OAKLAND -- The Raiders are truly sorry.
Sorry they lost their third consecutive game by giving up an avalanche of points, this time by the score of 38-17 to the New Orleans Saints at O.co Coliseum on Sunday.
Sorry they allowed the game to turn for good on big plays at the tail end of the first half and the first play of the second half.
Sorry they let down a rabid fan base, with a crowd of 56,880 forgiven for venting its frustration during the second half.
Even owner Mark Davis appeared in the locker room to offer an apology and concede his embarrassment over a 3-7 record and three consecutive defeats during which the Raiders have given up an average of 45 points per game.
"We had a great crowd today; they were into it," Raiders quarterback Carson Palmer said. "We let ourselves down, we let them down by not playing up to our potential by getting beat the way we did."
The game was statistically deceiving in that the Raiders outgained the Saints 404-382, but New Orleans quickly jumped to a 14-0 lead and took charge in the third quarter.
Quarterback Drew Brees completed 20 of 27 passes for 219 yards, three touchdowns and no interceptions. Running back Mark Ingram raced 27 yards for a third-quarter touchdown and led a running game that had 153 yards on 28 carries -- 98 coming in the second half while protecting a lead.
It was the fifth win in six games for the Saints after an 0-4 start and a portrait of two teams headed in opposite directions. At 5-5, New Orleans can legitimately talk about a playoff run.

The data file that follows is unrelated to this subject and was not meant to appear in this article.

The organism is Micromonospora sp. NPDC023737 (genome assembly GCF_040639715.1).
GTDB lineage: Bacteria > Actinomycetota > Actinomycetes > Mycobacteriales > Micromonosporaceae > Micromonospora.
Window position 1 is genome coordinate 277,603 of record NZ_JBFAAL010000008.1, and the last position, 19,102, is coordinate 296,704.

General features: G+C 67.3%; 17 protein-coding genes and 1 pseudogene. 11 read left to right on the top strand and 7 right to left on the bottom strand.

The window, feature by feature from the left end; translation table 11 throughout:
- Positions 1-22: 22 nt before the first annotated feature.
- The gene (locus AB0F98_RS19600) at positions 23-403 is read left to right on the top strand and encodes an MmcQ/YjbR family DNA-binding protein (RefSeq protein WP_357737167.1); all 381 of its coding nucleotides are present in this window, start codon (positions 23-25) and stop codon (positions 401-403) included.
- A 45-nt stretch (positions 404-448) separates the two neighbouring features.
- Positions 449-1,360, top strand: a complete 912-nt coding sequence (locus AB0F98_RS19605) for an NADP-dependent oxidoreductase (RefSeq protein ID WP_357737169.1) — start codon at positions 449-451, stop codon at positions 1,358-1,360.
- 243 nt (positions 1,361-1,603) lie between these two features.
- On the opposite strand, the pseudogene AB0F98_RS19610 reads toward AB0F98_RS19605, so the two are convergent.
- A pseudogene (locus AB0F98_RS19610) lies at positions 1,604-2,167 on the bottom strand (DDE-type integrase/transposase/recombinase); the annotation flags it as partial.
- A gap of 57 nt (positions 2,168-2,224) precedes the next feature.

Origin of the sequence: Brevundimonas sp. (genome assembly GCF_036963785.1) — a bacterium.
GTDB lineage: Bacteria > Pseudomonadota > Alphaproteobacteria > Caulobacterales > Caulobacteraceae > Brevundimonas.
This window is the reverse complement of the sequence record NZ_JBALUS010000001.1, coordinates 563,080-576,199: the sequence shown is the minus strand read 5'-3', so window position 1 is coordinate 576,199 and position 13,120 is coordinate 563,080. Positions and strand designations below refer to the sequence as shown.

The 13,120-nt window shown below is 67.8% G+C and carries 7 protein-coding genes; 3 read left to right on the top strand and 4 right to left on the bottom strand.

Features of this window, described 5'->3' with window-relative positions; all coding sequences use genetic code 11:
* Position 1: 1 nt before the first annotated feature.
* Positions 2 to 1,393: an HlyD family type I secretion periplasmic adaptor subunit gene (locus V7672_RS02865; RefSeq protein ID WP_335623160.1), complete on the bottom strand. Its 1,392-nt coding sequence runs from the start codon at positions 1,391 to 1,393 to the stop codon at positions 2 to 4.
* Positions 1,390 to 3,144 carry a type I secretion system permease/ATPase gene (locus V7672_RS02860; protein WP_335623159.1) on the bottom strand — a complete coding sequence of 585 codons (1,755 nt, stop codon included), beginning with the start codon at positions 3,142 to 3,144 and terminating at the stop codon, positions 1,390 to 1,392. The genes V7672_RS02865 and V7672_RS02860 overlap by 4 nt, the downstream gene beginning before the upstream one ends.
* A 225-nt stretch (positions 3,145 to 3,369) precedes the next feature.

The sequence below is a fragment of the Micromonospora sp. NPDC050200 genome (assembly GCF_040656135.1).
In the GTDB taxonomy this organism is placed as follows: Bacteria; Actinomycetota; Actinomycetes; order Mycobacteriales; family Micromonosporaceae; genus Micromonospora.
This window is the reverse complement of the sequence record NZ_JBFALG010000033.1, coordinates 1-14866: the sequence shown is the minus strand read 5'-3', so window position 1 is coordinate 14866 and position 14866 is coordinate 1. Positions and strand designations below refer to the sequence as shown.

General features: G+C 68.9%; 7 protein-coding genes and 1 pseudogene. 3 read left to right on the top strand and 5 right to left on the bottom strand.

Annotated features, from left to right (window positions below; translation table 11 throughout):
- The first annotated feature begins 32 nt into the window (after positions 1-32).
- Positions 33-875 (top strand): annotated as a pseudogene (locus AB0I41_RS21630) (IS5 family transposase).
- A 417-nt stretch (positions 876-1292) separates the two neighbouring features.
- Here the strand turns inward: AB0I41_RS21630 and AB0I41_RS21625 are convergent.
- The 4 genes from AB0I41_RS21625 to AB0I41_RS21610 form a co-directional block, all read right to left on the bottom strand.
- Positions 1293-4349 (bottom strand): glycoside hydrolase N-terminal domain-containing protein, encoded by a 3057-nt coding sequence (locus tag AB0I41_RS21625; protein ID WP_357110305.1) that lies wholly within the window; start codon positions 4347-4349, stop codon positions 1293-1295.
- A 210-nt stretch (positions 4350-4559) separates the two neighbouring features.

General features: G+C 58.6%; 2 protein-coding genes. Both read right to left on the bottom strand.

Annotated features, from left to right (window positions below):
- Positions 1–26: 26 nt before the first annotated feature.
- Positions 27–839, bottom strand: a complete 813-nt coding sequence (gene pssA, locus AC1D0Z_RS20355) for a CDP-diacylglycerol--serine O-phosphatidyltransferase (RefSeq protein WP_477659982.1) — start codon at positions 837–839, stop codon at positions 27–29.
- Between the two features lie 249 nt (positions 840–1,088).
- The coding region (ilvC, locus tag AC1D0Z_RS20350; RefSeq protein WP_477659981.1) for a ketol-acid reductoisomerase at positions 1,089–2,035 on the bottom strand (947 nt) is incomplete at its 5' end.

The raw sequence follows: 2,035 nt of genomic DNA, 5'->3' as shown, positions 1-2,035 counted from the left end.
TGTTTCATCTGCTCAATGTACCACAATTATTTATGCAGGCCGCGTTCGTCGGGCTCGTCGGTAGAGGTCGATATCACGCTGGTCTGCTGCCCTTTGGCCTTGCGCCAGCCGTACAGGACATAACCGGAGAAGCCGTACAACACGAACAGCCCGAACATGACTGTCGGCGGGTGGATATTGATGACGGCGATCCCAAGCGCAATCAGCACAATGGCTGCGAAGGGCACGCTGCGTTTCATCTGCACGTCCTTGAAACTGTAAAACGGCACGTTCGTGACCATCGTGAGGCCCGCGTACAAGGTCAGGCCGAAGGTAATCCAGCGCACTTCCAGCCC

"We're on our way," Brees said. "Winning five of six with the schedule we had in front of us, a lot of people would have said that's pretty unrealistic."
The Raiders? They'll talk about it, and might even believe it. It's the job of a professional athlete to think anything is possible.
Marcel Reece, who rushed for a career-high 103 yards on 19 carries and whose 56-yard reception set up their first touchdown, bristled at the suggestion of it being a rebuilding year.
"There's no such thing as a rebuild year," Reece said. "This is a business. If you rebuild it, you get out. We're going out there trying to win. We're shooting to win out the rest of the season; that's the bottom line."
Breakdowns came in all three phases for the Raiders, who were without running backs Darren McFadden and Mike Goodson, defensive tackle Richard Seymour and strong safety Tyvon Branch, the team's leading tackler.
Coach Dennis Allen insists there has been improvement, even if the results haven't shown it.
"We have to continue to work to get better," Allen said. "Obviously we've sustained some injuries, and we knew going into the season that depth was a challenge. We're seeing some of that a little bit. But our guys are coming to battle. They're continuing to fight, and that's what we've got to do."
Palmer completed 22 of 40 passes for 312 yards, a 1-yard touchdown pass to Brandon Myers and a 3-yard, too-little, too-late flip to Juron Criner. Two interceptions were huge, both on passes intended for Myers.
Trailing 7-0, Palmer attempted to force a ball to Myers, but the Saints' Malcolm Jenkins got there first and ran it back 55 yards for a touchdown and a 14-0 lead.
On the first series of the second quarter, with the Raiders trailing by that margin, Palmer drove the Raiders to the New Orleans 7. On third-and-goal, Palmer's pass bounced off Myers and into the arms of Roman Harper for an interception.
Allen cited a 38-yard strike from Brees to Lance Moore with 48 seconds left in the first half -- cornerback Michael Huff was victimized on a double move -- and a 75-yard kickoff return to open the second half by Travaris Cadet to open the second half as game-changers.
Ingram scored from 27 yards out on the first play after the kickoff return for a 28-7 lead.
"That was really the biggest difference in the game," Allen said.